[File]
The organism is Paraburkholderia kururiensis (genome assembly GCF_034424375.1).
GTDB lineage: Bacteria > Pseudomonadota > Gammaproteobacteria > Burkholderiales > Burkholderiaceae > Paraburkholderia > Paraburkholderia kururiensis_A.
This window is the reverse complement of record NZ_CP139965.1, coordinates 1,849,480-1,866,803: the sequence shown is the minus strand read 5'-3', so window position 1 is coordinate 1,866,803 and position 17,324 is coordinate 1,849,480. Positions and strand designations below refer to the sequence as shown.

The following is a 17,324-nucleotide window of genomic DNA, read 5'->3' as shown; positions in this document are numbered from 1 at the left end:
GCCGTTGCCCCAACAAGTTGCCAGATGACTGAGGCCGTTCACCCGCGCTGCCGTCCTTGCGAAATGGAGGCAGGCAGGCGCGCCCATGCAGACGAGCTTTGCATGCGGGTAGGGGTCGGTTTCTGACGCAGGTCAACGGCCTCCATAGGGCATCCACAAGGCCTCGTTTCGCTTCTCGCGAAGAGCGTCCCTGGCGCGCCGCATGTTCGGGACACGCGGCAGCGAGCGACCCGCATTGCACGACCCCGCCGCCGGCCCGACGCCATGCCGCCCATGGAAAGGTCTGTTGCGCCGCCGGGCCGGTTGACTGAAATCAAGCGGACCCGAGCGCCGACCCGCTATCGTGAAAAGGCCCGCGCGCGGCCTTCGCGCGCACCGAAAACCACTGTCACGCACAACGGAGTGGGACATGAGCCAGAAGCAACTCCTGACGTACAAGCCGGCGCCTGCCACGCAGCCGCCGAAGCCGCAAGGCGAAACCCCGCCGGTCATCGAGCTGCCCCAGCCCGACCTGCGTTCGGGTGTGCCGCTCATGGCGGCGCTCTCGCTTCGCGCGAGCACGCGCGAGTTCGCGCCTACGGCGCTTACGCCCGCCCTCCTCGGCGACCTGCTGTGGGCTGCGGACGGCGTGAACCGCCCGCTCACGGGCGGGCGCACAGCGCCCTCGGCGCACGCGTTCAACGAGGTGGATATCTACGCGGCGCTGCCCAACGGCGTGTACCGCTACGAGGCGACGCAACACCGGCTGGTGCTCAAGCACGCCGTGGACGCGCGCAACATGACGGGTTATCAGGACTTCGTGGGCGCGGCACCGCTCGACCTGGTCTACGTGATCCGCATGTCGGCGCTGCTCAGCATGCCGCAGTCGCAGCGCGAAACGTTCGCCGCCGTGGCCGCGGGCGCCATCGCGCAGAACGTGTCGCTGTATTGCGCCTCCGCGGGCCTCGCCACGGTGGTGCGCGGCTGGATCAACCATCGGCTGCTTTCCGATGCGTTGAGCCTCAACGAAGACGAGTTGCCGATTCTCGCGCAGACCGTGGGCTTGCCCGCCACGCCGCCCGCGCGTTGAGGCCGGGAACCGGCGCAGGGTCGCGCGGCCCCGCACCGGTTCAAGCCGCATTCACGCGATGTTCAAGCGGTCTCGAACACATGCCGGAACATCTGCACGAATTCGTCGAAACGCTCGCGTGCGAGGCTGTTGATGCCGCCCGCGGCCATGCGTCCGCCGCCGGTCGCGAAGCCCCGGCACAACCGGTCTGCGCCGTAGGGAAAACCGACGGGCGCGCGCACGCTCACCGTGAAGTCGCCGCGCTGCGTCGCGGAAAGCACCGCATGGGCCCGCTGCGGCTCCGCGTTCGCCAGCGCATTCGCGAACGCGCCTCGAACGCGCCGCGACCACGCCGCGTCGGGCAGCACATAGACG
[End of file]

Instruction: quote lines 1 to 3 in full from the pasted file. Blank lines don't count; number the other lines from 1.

The organism is Paraburkholderia kururiensis (genome assembly GCF_034424375.1).
GTDB lineage: Bacteria > Pseudomonadota > Gammaproteobacteria > Burkholderiales > Burkholderiaceae > Paraburkholderia > Paraburkholderia kururiensis_A.
This window is the reverse complement of record NZ_CP139965.1, coordinates 1,849,480-1,866,803: the sequence shown is the minus strand read 5'-3', so window position 1 is coordinate 1,866,803 and position 17,324 is coordinate 1,849,480. Positions and strand designations below refer to the sequence as shown.